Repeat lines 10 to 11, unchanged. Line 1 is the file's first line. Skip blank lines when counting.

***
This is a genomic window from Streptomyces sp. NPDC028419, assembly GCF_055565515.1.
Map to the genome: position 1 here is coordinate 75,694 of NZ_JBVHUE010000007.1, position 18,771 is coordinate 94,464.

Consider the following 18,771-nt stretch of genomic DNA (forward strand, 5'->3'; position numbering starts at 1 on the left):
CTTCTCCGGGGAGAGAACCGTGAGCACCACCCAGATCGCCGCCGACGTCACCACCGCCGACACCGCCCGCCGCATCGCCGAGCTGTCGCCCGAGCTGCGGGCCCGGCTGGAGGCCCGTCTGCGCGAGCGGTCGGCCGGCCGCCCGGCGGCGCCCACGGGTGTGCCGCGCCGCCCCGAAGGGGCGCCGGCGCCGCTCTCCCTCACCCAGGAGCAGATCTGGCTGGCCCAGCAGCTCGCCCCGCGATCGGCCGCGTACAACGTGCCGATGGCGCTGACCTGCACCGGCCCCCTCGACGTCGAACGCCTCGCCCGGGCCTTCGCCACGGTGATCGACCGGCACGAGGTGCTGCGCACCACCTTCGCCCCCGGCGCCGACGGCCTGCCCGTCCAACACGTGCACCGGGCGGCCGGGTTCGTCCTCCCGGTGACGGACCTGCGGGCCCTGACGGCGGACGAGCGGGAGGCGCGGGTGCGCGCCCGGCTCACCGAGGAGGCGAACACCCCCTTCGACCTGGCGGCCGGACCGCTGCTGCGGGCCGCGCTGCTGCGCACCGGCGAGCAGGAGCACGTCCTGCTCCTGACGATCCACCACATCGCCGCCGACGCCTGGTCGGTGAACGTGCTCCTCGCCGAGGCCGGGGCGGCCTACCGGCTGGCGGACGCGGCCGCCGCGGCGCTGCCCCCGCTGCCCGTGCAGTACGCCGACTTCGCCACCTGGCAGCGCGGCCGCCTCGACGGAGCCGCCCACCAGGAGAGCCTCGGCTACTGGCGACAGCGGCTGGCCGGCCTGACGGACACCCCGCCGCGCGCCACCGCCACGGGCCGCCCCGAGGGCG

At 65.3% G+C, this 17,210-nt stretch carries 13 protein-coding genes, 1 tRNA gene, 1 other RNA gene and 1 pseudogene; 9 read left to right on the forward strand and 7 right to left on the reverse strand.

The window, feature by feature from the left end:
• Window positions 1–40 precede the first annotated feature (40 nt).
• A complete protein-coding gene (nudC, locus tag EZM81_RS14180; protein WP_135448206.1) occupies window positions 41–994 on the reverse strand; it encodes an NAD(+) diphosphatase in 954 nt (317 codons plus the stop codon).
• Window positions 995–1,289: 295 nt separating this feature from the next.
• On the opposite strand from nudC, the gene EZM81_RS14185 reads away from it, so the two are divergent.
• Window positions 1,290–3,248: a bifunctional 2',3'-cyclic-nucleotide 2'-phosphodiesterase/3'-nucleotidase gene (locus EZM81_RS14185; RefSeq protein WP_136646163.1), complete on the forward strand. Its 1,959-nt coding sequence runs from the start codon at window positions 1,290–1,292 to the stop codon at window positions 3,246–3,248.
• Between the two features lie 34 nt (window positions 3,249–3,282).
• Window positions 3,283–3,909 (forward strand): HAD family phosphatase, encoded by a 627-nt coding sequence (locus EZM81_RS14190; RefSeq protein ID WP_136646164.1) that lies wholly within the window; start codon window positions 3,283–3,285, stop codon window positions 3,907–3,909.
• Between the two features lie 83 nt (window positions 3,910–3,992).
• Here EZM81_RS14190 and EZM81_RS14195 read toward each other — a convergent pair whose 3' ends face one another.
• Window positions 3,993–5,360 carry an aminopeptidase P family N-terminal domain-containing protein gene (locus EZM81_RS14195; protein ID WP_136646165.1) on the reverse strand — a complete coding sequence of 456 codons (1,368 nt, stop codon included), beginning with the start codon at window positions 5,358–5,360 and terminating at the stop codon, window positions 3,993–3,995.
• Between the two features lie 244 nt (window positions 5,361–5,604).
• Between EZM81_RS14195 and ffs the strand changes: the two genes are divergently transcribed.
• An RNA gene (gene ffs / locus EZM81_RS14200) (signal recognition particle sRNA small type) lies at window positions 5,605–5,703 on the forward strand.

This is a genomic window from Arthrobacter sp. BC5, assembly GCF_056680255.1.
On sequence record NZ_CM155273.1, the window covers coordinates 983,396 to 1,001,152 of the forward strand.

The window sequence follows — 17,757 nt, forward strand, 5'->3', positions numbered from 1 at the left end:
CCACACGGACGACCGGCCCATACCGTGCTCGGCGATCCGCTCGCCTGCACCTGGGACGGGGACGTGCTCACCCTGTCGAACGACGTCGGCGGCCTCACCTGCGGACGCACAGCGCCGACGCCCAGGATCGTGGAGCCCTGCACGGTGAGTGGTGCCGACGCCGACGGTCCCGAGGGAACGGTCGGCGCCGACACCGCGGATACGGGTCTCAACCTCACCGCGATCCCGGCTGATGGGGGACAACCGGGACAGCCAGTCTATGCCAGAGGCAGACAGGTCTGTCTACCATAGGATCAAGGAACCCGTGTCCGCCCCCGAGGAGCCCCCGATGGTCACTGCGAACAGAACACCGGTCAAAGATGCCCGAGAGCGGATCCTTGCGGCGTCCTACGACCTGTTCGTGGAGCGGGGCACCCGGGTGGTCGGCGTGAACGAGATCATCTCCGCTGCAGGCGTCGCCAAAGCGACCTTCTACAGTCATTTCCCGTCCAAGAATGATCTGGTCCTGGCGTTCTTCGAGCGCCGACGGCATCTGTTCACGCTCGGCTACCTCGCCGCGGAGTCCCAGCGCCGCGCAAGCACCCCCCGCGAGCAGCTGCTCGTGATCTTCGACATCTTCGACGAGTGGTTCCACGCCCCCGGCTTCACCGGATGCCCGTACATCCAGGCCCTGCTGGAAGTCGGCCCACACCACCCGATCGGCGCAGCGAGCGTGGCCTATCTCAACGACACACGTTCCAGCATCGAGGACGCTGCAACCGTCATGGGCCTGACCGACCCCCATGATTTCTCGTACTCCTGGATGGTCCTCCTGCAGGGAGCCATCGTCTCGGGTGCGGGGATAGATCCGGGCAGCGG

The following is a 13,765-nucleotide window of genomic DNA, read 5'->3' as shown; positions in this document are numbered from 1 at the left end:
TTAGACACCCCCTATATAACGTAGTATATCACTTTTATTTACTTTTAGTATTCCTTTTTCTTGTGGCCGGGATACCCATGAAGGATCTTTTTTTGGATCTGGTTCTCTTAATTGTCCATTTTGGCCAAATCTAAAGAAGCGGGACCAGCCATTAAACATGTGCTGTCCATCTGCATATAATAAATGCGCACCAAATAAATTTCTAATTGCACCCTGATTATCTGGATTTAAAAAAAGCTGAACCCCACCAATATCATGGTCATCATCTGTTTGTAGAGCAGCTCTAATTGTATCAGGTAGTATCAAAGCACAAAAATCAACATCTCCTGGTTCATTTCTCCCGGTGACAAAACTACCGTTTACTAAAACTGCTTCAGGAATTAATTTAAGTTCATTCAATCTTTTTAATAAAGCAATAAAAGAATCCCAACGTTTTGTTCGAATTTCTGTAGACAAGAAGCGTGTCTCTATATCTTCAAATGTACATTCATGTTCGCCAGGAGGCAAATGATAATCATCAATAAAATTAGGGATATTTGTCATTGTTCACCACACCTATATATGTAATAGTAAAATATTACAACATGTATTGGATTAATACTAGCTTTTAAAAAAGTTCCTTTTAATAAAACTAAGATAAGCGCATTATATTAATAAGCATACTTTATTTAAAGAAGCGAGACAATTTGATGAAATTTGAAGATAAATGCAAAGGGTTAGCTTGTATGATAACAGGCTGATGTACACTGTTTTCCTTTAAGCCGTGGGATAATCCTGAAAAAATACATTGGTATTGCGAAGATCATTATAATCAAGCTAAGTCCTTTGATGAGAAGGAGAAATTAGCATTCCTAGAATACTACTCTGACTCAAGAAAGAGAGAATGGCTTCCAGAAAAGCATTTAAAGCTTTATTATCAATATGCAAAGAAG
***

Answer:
• On the opposite strand from nudC, the gene EZM81_RS14185 reads away from it, so the two are divergent.
• Window positions 1,290–3,248: a bifunctional 2',3'-cyclic-nucleotide 2'-phosphodiesterase/3'-nucleotidase gene (locus EZM81_RS14185; RefSeq protein WP_136646163.1), complete on the forward strand. Its 1,959-nt coding sequence runs from the start codon at window positions 1,290–1,292 to the stop codon at window positions 3,246–3,248.